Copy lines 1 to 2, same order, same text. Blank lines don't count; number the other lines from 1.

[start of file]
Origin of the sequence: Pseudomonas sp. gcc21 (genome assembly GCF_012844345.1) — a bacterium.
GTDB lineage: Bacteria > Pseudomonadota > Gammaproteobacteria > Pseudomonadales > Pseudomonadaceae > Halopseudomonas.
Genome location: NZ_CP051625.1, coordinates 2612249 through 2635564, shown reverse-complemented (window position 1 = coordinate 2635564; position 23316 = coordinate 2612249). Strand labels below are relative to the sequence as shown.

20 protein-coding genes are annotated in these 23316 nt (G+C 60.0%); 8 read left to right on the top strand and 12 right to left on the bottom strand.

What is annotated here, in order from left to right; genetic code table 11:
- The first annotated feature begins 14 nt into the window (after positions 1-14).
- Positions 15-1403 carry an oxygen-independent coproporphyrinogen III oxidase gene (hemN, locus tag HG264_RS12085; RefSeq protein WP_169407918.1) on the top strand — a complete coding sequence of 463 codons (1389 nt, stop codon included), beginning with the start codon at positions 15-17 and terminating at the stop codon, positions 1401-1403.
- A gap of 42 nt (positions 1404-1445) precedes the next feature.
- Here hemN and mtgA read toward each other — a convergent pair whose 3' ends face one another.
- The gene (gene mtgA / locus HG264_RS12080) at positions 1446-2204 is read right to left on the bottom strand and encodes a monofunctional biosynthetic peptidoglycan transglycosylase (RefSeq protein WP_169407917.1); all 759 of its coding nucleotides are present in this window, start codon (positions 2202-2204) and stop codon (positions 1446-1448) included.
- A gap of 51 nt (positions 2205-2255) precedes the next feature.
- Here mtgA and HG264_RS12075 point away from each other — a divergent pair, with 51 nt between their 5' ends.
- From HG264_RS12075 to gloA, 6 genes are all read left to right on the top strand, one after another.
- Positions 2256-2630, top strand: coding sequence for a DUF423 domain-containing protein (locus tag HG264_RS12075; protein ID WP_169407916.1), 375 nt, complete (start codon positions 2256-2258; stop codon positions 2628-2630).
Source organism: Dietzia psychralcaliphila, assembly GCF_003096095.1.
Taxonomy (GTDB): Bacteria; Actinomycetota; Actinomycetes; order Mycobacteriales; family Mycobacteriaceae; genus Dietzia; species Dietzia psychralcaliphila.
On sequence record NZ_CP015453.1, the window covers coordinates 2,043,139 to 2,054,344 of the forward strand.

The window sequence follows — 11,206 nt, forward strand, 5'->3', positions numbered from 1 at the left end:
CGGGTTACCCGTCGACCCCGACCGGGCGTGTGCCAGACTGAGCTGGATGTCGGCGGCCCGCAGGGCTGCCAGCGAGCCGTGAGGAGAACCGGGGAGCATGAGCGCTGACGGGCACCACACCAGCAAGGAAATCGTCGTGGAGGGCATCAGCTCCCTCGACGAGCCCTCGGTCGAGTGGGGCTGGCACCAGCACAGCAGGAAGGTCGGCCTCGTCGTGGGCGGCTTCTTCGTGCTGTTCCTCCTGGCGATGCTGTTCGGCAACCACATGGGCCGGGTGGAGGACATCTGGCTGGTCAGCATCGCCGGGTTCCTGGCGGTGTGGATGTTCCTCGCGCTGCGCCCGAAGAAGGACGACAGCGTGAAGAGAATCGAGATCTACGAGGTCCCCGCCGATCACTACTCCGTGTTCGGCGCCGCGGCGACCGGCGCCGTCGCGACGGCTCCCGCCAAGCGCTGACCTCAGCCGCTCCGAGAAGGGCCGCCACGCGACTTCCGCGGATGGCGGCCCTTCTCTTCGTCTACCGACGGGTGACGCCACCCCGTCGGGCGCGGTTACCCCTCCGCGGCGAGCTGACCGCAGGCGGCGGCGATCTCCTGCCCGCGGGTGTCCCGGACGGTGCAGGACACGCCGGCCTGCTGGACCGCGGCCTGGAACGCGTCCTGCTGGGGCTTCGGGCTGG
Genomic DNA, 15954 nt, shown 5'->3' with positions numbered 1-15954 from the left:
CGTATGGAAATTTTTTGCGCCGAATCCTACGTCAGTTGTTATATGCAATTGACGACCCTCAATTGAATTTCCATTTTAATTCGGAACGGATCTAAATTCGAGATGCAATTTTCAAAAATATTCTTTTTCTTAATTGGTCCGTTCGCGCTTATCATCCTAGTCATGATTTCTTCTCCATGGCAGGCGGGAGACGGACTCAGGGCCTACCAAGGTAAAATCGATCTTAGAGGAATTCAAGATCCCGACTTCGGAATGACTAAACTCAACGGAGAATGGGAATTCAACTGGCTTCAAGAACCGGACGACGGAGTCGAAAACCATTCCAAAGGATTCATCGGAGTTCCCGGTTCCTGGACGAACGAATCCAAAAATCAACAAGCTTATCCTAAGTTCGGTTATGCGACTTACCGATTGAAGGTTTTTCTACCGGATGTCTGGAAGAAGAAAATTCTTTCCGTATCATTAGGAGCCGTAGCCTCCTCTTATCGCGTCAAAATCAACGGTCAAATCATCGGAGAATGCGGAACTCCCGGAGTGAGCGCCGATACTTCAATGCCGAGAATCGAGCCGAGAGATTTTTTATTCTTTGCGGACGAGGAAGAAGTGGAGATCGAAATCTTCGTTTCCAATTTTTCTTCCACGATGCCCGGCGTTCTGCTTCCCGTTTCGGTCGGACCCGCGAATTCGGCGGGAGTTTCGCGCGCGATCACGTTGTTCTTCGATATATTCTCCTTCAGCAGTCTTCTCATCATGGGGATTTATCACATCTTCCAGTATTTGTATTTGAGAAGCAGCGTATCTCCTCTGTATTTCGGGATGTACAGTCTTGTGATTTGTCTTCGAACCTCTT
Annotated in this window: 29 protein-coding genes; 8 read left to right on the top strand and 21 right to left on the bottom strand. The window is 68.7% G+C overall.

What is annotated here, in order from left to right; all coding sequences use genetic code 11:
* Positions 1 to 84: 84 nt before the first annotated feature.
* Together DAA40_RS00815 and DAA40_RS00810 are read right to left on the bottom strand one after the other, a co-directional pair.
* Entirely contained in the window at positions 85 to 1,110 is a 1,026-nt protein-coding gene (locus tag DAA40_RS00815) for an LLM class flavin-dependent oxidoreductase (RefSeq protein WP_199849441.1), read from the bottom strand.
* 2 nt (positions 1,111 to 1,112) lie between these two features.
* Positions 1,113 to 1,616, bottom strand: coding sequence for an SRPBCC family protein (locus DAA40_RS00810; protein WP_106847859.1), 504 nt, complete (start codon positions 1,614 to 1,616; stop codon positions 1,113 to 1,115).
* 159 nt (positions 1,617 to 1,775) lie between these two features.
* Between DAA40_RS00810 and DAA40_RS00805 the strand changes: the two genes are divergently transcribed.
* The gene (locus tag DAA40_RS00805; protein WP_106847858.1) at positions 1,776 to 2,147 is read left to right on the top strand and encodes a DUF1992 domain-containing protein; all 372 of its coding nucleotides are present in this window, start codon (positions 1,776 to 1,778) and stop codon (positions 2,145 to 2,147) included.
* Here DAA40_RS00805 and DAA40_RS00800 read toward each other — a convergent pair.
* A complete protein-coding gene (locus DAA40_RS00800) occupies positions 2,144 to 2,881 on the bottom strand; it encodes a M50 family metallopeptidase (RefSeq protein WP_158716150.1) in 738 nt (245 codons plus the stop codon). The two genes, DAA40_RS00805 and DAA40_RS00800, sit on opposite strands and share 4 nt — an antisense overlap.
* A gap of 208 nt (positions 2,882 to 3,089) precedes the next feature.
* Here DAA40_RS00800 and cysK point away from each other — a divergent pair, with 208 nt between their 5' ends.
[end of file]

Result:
Origin of the sequence: Pseudomonas sp. gcc21 (genome assembly GCF_012844345.1) — a bacterium.
GTDB lineage: Bacteria > Pseudomonadota > Gammaproteobacteria > Pseudomonadales > Pseudomonadaceae > Halopseudomonas.